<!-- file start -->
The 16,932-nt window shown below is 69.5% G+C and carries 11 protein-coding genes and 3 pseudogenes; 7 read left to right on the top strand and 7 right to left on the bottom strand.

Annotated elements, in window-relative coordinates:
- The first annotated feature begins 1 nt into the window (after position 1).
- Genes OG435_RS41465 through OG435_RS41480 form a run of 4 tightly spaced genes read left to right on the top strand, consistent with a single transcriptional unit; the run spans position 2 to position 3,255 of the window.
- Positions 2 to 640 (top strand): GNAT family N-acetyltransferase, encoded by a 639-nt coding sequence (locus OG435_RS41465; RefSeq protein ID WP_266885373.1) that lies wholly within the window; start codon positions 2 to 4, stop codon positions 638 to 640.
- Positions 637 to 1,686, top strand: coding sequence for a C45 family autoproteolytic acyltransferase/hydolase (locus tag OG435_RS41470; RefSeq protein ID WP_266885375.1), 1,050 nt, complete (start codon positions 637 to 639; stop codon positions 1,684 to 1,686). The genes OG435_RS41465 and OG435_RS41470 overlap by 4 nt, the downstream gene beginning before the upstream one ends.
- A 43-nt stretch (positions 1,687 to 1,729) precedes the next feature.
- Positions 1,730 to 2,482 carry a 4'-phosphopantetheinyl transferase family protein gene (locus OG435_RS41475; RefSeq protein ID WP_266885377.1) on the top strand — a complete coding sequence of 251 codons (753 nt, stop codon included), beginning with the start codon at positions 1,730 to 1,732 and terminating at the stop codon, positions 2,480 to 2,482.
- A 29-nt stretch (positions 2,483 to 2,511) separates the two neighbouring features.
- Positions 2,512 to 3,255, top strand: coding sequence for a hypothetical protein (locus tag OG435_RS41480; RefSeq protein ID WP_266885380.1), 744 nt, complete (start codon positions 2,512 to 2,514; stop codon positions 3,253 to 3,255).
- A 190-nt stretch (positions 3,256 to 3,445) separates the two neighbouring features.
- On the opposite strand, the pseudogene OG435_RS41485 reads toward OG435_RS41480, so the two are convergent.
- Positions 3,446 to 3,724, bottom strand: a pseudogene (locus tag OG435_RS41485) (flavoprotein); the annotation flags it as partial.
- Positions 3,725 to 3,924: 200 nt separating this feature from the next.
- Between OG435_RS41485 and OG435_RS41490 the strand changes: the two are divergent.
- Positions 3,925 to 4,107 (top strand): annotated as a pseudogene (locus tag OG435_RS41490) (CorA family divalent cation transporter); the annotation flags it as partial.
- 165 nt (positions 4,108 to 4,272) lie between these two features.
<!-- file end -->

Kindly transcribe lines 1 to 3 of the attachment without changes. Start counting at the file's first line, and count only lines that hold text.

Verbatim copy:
The 16,932-nt window shown below is 69.5% G+C and carries 11 protein-coding genes and 3 pseudogenes; 7 read left to right on the top strand and 7 right to left on the bottom strand.

Annotated elements, in window-relative coordinates:
- The first annotated feature begins 1 nt into the window (after position 1).